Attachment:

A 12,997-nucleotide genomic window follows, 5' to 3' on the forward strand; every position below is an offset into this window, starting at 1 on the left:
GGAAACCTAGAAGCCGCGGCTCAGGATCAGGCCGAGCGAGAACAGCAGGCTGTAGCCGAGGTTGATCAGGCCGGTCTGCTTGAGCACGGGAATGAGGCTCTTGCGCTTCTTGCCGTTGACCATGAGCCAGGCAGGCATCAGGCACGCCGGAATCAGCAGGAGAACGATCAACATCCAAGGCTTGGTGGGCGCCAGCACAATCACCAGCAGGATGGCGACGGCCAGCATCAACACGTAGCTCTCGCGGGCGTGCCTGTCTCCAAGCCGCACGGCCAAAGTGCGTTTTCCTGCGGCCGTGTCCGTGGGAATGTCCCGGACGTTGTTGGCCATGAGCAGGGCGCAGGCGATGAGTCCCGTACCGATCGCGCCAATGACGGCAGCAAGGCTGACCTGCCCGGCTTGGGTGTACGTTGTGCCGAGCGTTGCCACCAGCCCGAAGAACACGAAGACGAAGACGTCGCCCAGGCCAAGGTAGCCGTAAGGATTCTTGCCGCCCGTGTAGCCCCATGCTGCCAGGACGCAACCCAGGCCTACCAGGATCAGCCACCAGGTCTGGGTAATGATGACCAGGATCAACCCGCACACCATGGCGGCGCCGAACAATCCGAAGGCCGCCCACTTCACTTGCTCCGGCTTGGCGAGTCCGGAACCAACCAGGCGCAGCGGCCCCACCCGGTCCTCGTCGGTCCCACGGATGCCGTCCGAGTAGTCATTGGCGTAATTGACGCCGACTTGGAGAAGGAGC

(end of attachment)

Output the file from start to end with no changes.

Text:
A 12,997-nucleotide genomic window follows, 5' to 3' on the forward strand; every position below is an offset into this window, starting at 1 on the left:
GGAAACCTAGAAGCCGCGGCTCAGGATCAGGCCGAGCGAGAACAGCAGGCTGTAGCCGAGGTTGATCAGGCCGGTCTGCTTGAGCACGGGAATGAGGCTCTTGCGCTTCTTGCCGTTGACCATGAGCCAGGCAGGCATCAGGCACGCCGGAATCAGCAGGAGAACGATCAACATCCAAGGCTTGGTGGGCGCCAGCACAATCACCAGCAGGATGGCGACGGCCAGCATCAACACGTAGCTCTCGCGGGCGTGCCTGTCTCCAAGCCGCACGGCCAAAGTGCGTTTTCCTGCGGCCGTGTCCGTGGGAATGTCCCGGACGTTGTTGGCCATGAGCAGGGCGCAGGCGATGAGTCCCGTACCGATCGCGCCAATGACGGCAGCAAGGCTGACCTGCCCGGCTTGGGTGTACGTTGTGCCGAGCGTTGCCACCAGCCCGAAGAACACGAAGACGAAGACGTCGCCCAGGCCAAGGTAGCCGTAAGGATTCTTGCCGCCCGTGTAGCCCCATGCTGCCAGGACGCAACCCAGGCCTACCAGGATCAGCCACCAGGTCTGGGTAATGATGACCAGGATCAACCCGCACACCATGGCGGCGCCGAACAATCCGAAGGCCGCCCACTTCACTTGCTCCGGCTTGGCGAGTCCGGAACCAACCAGGCGCAGCGGCCCCACCCGGTCCTCGTCGGTCCCACGGATGCCGTCCGAGTAGTCATTGGCGTAATTGACGCCGACTTGGAGAAGGAGC